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Gastroenterology. 1995 Jul;109(1):53-62.

Boosted systemic immune and local responsiveness after intestinal inflammation in orally sensitized guinea pigs.

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  • 1Department of Pharmacology, Institut National de la Recherche Agronomique, Toulouse, France.



Intestinal inflammation resulting in disruption of the mucosal barrier function has been proposed as a cause of increased incidence of allergic diseases. This study was designed to evaluate whether intestinal inflammation is able to change the immune responsiveness to sensitization and antigen challenge responses.


Guinea pigs orally sensitized to cow's milk proteins were either treated or not treated with trinitrobenzenesulfonic acid (TNBS) to induce intestinal inflammation and compared with control animals (not sensitized). Systemic immune and local responsiveness to antigen challenge were assessed by measuring antibody serum titers, colonic fluid secretion, mucosal histamine level, and mucus depletion. Intestinal permeability was evaluated from 51Cr-ethylenediaminetetraacetic acid (EDTA) recovery and beta-lactoglobulin serum level.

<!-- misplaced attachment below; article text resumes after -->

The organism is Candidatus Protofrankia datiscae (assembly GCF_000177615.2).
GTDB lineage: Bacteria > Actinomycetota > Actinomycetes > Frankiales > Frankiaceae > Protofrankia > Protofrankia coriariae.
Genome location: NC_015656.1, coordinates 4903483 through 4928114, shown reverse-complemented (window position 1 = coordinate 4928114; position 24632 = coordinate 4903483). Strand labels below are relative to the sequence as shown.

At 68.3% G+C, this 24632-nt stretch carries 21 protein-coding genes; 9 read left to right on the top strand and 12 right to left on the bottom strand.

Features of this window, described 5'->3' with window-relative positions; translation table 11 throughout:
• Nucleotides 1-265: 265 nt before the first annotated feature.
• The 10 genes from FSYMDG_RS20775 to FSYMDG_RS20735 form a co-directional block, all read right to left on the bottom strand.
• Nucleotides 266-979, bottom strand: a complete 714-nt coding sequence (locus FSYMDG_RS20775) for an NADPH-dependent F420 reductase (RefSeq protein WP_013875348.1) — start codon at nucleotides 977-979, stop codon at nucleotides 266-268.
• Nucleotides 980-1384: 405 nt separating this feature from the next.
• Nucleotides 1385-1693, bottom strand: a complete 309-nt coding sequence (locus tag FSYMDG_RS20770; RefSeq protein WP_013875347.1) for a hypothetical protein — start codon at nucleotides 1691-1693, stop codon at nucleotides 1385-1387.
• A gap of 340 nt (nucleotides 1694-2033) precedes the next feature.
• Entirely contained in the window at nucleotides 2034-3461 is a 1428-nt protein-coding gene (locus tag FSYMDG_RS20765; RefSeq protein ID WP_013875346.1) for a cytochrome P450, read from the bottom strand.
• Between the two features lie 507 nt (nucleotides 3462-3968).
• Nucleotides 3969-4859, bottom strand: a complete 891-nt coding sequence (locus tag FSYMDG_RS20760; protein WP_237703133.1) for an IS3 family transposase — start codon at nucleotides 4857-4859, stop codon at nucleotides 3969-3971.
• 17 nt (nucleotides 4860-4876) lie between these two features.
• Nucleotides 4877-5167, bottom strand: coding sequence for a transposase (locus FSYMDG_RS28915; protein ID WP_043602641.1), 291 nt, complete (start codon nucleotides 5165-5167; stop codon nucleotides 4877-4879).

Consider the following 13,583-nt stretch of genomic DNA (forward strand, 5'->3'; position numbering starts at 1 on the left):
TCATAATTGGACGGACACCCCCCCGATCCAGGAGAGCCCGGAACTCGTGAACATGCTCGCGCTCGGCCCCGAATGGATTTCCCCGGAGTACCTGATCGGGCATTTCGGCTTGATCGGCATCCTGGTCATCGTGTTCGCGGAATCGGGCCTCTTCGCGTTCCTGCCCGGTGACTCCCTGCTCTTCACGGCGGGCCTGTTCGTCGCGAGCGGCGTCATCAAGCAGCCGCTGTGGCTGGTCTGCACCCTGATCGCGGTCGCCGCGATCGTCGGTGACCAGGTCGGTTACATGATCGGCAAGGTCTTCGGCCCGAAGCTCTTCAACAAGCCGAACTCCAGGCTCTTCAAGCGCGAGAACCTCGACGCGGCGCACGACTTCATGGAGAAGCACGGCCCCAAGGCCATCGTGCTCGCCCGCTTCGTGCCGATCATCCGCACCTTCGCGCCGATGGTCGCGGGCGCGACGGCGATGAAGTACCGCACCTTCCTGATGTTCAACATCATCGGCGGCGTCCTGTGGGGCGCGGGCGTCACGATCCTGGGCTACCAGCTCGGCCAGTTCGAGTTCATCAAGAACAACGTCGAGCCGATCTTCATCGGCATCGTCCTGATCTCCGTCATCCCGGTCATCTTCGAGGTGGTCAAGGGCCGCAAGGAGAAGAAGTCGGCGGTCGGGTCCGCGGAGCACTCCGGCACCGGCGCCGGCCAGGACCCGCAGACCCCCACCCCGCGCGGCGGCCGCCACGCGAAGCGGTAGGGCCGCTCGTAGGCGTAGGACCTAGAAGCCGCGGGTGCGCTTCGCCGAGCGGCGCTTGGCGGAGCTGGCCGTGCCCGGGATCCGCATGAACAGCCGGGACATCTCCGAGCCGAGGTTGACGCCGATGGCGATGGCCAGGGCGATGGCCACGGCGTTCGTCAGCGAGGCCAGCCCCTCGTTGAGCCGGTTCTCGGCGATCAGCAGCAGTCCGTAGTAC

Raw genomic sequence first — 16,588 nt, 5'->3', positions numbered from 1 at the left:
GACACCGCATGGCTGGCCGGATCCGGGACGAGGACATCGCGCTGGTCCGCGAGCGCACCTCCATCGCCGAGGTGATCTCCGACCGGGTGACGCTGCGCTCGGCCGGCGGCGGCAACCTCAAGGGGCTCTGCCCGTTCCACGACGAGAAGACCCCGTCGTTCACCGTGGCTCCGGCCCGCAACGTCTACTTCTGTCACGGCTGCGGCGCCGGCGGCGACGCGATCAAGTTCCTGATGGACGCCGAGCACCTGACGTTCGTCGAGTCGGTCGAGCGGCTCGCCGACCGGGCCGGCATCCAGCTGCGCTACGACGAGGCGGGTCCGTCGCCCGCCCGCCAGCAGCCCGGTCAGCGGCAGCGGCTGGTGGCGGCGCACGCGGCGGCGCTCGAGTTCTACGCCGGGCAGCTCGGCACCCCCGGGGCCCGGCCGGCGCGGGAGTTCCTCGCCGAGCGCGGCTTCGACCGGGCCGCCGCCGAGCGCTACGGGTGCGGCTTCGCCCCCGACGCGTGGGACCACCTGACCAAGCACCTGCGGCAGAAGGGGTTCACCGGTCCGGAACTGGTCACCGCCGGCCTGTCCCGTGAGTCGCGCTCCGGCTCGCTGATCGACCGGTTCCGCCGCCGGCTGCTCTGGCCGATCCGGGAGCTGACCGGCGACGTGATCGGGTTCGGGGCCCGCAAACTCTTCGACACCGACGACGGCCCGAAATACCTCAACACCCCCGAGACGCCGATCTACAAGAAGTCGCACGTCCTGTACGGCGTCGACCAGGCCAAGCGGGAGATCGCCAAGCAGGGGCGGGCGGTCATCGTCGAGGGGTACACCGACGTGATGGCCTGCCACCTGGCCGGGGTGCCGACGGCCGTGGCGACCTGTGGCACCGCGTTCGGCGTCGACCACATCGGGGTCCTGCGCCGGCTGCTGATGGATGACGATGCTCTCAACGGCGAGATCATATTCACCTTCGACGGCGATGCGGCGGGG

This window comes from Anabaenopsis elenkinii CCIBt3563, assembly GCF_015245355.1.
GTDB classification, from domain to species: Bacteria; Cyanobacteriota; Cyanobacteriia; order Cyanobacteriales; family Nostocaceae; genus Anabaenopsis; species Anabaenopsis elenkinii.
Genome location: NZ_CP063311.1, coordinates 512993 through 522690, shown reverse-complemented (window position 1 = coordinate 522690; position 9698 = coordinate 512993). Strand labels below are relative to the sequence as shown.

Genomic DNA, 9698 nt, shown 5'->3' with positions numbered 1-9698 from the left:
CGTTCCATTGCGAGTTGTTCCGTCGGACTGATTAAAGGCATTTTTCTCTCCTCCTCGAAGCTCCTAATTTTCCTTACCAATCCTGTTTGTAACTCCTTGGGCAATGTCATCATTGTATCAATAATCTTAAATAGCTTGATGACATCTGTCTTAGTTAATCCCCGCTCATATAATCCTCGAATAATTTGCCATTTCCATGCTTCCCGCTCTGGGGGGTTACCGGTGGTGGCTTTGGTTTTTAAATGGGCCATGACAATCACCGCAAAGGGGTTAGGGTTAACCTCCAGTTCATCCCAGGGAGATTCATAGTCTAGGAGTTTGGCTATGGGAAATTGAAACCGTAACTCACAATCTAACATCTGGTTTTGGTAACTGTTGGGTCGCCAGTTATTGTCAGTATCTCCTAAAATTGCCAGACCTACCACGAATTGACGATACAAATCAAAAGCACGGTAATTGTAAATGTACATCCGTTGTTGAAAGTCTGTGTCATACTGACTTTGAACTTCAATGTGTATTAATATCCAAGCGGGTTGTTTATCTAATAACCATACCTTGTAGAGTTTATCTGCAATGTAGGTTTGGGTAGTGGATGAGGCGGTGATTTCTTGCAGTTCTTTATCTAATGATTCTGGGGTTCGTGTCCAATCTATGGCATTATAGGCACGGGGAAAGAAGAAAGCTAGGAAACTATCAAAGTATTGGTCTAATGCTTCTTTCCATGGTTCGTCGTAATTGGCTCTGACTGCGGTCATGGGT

Immunoglobulin E titers were higher in TNBS-treated animals than in non-TNBS-treated sensitized animals. Antigen challenge in TNBS-treated animals induced a fourfold increase of colonic secretion and greater histamine and mucus depletion than in non-TNBS-treated animals. Permeability to 51Cr-EDTA increased 5 days after TNBS treatment but was unchanged after antigen challenge. In contrast to controls, beta-lactoglobulin was not detected in the sera of challenged sensitized and TNBS-treated animals.


Intestinal inflammation increasing gut permeability enhances the sensitization process. Therefore, local anaphylactic reactions are exacerbated after antigen challenge.

[PubMed - indexed for MEDLINE]
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